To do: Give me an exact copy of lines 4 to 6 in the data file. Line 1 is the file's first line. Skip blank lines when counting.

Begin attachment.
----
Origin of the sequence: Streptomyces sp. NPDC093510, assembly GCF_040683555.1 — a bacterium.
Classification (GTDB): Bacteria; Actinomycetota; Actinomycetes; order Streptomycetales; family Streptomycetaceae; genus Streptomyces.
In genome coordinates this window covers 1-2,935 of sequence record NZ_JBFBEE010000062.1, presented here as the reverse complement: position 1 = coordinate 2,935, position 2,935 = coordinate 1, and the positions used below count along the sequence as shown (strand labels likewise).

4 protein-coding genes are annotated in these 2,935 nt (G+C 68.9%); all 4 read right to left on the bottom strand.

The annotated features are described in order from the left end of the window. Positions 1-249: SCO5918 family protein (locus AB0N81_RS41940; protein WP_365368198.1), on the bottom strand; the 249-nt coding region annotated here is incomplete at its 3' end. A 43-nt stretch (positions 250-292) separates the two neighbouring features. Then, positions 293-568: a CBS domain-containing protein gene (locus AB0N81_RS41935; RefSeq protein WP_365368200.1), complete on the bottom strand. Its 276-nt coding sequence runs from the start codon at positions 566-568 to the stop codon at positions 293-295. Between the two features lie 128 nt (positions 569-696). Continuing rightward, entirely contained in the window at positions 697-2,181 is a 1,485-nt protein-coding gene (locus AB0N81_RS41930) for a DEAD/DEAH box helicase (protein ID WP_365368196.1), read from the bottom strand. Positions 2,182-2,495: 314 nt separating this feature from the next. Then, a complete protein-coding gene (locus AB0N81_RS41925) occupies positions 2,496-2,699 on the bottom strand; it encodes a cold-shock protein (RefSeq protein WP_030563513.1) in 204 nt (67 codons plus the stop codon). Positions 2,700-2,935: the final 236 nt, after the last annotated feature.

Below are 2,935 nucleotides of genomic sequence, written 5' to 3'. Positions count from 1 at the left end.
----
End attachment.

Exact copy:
4 protein-coding genes are annotated in these 2,935 nt (G+C 68.9%); all 4 read right to left on the bottom strand.

The annotated features are described in order from the left end of the window. Positions 1-249: SCO5918 family protein (locus AB0N81_RS41940; protein WP_365368198.1), on the bottom strand; the 249-nt coding region annotated here is incomplete at its 3' end. A 43-nt stretch (positions 250-292) separates the two neighbouring features. Then, positions 293-568: a CBS domain-containing protein gene (locus AB0N81_RS41935; RefSeq protein WP_365368200.1), complete on the bottom strand. Its 276-nt coding sequence runs from the start codon at positions 566-568 to the stop codon at positions 293-295. Between the two features lie 128 nt (positions 569-696). Continuing rightward, entirely contained in the window at positions 697-2,181 is a 1,485-nt protein-coding gene (locus AB0N81_RS41930) for a DEAD/DEAH box helicase (protein ID WP_365368196.1), read from the bottom strand. Positions 2,182-2,495: 314 nt separating this feature from the next. Then, a complete protein-coding gene (locus AB0N81_RS41925) occupies positions 2,496-2,699 on the bottom strand; it encodes a cold-shock protein (RefSeq protein WP_030563513.1) in 204 nt (67 codons plus the stop codon). Positions 2,700-2,935: the final 236 nt, after the last annotated feature.

Below are 2,935 nucleotides of genomic sequence, written 5' to 3'. Positions count from 1 at the left end.